Despite how delicious red meats, like steak and ribs, are, this group of foods is once again the culprit for contributing to poor health. Previous studies have tied red meat to several health conditions, such as obesity and heart disease. On top of those studies, other researchers have linked vegetarianism to a longer life. With more evidence building against red meat, people might start to reconsider what goes into their diets. In the latest study, researchers have tied consumption of red meats to increasing the risk of developing type two diabetes.
“This is stronger evidence that red meat consumption contributes to an increased risk of diabetes,” commented Frank Hu, a professor of nutrition and epidemiology at the Harvard school of Public Health according to USA Today.
The research team, headed by Pan An, an assistant professor from the National University of Singapore and his colleagues, reviewed data from three cohort studies conducted by Harvard University researchers. These three studies included over 26,300 men that were a part of the Health Processionals Follow-Up Study, over 48,700 women from the Nurses’ Health Study and over 74,000 women from the Nurses’ Health Study II. From these cohorts, the research team received data on all participants’ eating habits. The participants were questioned every four years for around 12 to 16 years. The average consumption of red meat per day was one and a half servings.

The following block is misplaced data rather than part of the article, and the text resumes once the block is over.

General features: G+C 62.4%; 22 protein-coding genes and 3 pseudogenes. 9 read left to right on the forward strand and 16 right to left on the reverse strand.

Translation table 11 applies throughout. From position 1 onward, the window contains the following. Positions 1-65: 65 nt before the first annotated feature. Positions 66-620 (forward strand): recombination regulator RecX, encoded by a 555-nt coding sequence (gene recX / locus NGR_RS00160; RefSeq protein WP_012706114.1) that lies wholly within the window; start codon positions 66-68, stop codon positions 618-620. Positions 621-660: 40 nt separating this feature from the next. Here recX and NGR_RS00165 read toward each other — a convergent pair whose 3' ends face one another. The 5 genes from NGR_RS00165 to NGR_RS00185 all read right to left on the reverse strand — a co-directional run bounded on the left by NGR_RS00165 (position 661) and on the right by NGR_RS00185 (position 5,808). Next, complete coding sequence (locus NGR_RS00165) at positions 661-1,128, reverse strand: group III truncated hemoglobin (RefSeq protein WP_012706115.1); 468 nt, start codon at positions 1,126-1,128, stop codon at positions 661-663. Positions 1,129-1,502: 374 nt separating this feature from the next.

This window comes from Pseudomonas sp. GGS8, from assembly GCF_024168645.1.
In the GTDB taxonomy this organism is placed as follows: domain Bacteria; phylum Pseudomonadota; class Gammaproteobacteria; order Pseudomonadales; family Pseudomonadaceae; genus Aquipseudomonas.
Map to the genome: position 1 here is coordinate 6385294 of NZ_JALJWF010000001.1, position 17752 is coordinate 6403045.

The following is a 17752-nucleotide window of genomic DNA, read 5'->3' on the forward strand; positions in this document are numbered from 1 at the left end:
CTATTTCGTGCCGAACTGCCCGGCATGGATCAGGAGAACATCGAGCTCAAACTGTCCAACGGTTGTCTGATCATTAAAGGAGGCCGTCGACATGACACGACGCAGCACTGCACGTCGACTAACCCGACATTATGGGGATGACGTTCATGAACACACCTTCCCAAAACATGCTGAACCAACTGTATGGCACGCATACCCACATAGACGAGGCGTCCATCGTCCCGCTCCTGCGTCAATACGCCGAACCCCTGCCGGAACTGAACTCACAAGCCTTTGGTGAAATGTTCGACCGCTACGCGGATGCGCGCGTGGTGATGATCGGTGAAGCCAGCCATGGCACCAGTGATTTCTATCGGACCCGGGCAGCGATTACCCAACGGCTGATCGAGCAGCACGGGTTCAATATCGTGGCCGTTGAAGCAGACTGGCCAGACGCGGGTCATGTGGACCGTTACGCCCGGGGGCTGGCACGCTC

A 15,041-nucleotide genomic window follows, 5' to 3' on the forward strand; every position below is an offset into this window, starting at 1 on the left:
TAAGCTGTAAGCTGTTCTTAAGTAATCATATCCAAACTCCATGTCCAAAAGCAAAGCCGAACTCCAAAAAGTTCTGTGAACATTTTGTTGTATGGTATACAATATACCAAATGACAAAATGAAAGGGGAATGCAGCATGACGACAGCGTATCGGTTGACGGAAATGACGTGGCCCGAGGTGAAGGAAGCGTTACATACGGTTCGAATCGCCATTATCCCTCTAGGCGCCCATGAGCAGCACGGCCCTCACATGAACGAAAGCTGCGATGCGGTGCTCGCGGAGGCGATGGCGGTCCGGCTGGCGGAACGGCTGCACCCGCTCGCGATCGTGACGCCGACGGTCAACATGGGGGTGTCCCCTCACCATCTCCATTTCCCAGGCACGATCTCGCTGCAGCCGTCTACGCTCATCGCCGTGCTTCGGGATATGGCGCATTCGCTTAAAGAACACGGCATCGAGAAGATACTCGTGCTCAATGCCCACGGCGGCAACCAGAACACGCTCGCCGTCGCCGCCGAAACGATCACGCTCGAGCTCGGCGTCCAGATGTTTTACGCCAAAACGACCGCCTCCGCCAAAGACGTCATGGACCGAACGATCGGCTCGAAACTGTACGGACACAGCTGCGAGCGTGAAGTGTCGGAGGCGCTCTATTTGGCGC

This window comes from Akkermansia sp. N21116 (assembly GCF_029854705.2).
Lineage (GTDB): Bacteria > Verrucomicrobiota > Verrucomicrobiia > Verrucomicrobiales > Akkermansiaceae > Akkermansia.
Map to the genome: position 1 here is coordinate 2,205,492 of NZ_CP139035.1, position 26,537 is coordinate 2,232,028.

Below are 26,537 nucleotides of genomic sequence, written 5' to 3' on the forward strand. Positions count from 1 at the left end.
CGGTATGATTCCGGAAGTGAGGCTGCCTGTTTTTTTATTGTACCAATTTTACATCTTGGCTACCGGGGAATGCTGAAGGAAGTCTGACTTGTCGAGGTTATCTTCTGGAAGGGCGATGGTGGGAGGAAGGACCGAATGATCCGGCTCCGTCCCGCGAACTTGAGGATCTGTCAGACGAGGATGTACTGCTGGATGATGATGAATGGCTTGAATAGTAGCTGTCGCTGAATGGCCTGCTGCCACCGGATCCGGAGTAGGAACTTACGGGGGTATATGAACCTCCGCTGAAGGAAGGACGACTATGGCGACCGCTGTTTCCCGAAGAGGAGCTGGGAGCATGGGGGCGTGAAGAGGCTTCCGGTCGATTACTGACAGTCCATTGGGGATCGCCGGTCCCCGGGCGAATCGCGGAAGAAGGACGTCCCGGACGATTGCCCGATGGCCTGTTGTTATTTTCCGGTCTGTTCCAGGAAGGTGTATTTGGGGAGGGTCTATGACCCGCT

The research team found that during that time, 7,540 participants were diagnosed with type two diabetes. These people who developed type two diabetes ate red meat more frequently than the others did from all three cohorts. The researchers found that participants who ate more than half a serving of red met every day since the study started were at a 48 percent greater risk of developing diabetes. Not only were these participants more susceptible to diabetes, they were generally heavier as well. Despite this finding, the researchers remind people that red meat and saturated fats are not the only contributors to type two diabetes. Other factors, such as exercise affect people’s risks as well.
The findings were published in JAMA Internal Medicine.
Research Scientist Consultant @ U-VIB
PhD, Doctor of Philosophy in Counseling
NREMT-P (National Registry of Paramedics)
– 911 Medic for over 10 years
– Search Scientist for over 7 years
– Runner for LIFE
source: Counsel & Heal